You build a door affixed to the one you already have to challenge the ones who try to get in. You tap your chest nineteen times every day, more than once, for every time the crowded city bumps into you. You purchase forty-nine different thesauruses in order to find better words for gun control to try to solve the excess of bullets. You spin globes in your free time; you call this both exercise and foreplay. You grow an allergy to your reflection, but you research creams and pills to push you toward relearning the manifestation of your skin. You want to be seen, but you are afraid they will only notice the gain. You are told– on a Wednesday — by someone you knew back when skin was less rebellious — that we are far more than what is seen; our selves extend to the map of veins traveling within us. You are told that the potholes pressed against your body are a conversation piece and a link to being human. You are told that doors prohibit not just the bad ones from getting in, but the good ones too: the poets, the teachers, the lovers, the students, the historians and translators. You strap on a face mask and worker’s gloves, but forego tools. You want to feel your skin rip when you pull off door from hinges. As it tears, you tear. As it detaches, a piece of you does as well.
quotes from Exile and Pride by Eli Clare:
“…home starts here in my body, in all that lies imbedded beneath my skin.”
I’ve told enough tales to call my body an animal. Or to claim these limbs as attachments to a novella. But really I’ve got an unedited manuscript of footnotes rooted in me. And to welcome others in requires a comfy chair and magnifying glass.
“The body as home, but only if it is understood that bodies are never singular, but rather haunted, strengthened, underscored by countless other bodies.”
I arrived here through a channel of others. Took up hobbies and habits due to the bones I’ve curled against. I can never take credit for all these scars and secrets; they are a multi-voiced poem; they are survivors of a learning curve.
“The body as home, but only if it is understood that place and community and culture burrow deep into our bones.”
The artists kept me safe. The hippie from California. The old witch who lived up in the mountains who made me tea from collected rain water and musk. I never had a welcome mat, so someone sewed me one made from grass seeds and metaphor.
“The body as home, but only if it is understood that language too lives under the skin.”
Not all of it can be pronounced or even spat out. Much of it is housed in silence, but vocabulary ferments, growing stronger each day. [But] when silence creates pattern, remove the middle and engrave the opposite.
“The body as home, but only if it is understood that bodies can be stolen, fed lies and poison, torn away from us.”
I didn’t understand that once a body is broken into, it may be difficult (if not impossible) to hem away the frayed ends. There is no skin that hasn’t felt rip or rummage, but I wonder in what ways can we relearn peace within a body’s war zone.
“The body as home, but only if it is understood that the stolen body can be reclaimed.”
But how? I strap giant felt erasers and stainless steel pads to my back, to scour the paths I walk and rub away the ghosts which follow. And we learn new words. And we strum music that becomes anthems that become balms for our brains. And we speak up and out and into and toward. To recover. To redeem. To rescue ourselves from the desire to leave.
In this 4 week 101 course you will be taught the techniques necessary in order to create a strong poetic foundation. You will read exciting new work by some of today’s most adventurous writers, be guided through the creative writing process, and have your work discussed in a safe and lively environment.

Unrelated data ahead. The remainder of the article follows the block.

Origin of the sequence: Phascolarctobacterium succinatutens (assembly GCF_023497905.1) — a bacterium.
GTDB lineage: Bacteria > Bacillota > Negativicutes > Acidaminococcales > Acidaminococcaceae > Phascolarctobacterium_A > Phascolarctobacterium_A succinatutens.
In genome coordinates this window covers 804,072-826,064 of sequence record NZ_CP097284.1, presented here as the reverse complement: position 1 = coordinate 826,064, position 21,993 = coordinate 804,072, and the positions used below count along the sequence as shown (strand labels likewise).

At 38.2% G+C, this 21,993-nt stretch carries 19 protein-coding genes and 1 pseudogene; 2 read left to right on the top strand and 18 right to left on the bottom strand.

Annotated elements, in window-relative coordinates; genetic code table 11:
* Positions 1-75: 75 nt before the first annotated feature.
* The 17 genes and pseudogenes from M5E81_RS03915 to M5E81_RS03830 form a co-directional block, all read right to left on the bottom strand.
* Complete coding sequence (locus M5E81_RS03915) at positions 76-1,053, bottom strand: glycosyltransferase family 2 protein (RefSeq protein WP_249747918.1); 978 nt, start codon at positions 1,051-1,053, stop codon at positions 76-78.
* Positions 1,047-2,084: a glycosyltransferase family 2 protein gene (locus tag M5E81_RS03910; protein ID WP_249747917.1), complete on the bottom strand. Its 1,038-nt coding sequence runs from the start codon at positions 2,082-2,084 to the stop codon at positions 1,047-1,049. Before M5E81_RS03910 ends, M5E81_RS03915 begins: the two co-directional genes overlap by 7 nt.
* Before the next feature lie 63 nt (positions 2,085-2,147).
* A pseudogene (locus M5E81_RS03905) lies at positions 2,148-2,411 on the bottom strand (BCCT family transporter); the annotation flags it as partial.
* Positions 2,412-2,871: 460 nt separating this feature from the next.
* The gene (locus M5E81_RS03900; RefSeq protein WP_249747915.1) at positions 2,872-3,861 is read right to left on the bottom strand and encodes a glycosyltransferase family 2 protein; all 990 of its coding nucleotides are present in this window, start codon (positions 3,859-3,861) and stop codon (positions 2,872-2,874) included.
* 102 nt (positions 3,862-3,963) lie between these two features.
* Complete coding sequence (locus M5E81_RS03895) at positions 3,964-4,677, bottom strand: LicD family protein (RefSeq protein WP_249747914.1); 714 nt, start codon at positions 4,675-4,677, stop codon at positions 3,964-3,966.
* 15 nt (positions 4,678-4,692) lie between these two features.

This course is $250.00 and will run on all four Saturdays in September starting on the 5th. It is an hour and a half long beginning at 12pm. This course will be both in-person and online, so if you cannot physically make it, you can remotely participate. Poetry 101 will be taught by NYC Poet Aimee Herman who performs all over the 5 boroughs, and has published two full-length collections of work.
Complete a small collection of Poems.
Have One-on-One Coaching with PTNYC instructor.
Perform a Graduation Show at a major NYC venue.
WHEN? September 19th-October 10th
LOCATED @: 33-02 Skillman Ave, Long Island City, NY 11101
What is it to move? We need no suitcases nor giant truck full of our belongings to engage in this verb.
To move is to extend body into another place.
To move is to take up space.
To move is to spread language like slow-churned butter onto walls and over potholes and between bricks on buildings.
To move is to understand where you began and where you have lead yourself.
Recently, I have relocated. Not to a faraway land, but a different part of a familiar borough. With ceilings far longer than arms’ reach and backyard and sun drenched walls. With built-in bookcases by fairy-tale landlord. With smells of poetry and granola wafting within each room.
As I packed in preparation for this new space, I found myself touching everything I own and asking why it still exists. In the land of New York where closets are deemed as “an extra bedroom” and square footage is comparable to some people’s weights, it can be difficult to hold onto things. So, I created piles: to keep, to give away, to leave behind.
I come from a long lineage of “hoarders”. But please do not be mistaken. We are of a people not fit for television reality show; instead, we hoard memories. And the dust that gathers on recollections can be fierce and overpowering.
Just yesterday, my too-good-to-be-true-but-he-is landlord spoke this advice: Sometimes it’s important to just let go of things. Ask yourself if you are ‘in need of it’ or if ‘it defines you’. And what that even means. In the end, sometimes it’s best to just photograph the ‘memory’. Because even if you throw ‘it’ away, the memory still exists. No garbage can can take that away.
I didn’t expect you to be here this long.
I was in math class, grade ten and you were just supposed to keep me from jumping.
When James B. told my best friend, Drew in 12th grade, that I should just kill myself already, you kept mocking me with your inability to go away.
I didn’t know you’d grow louder in the summertime, from sun baking you into a starring role on my arms.
My mother remembered a commercial for a cream that could be rubbed on scars to vanish them away. “They may not disappear completely,” she said, “but at least they won’t be so visible.” I cried that night, realizing how forbidden you are.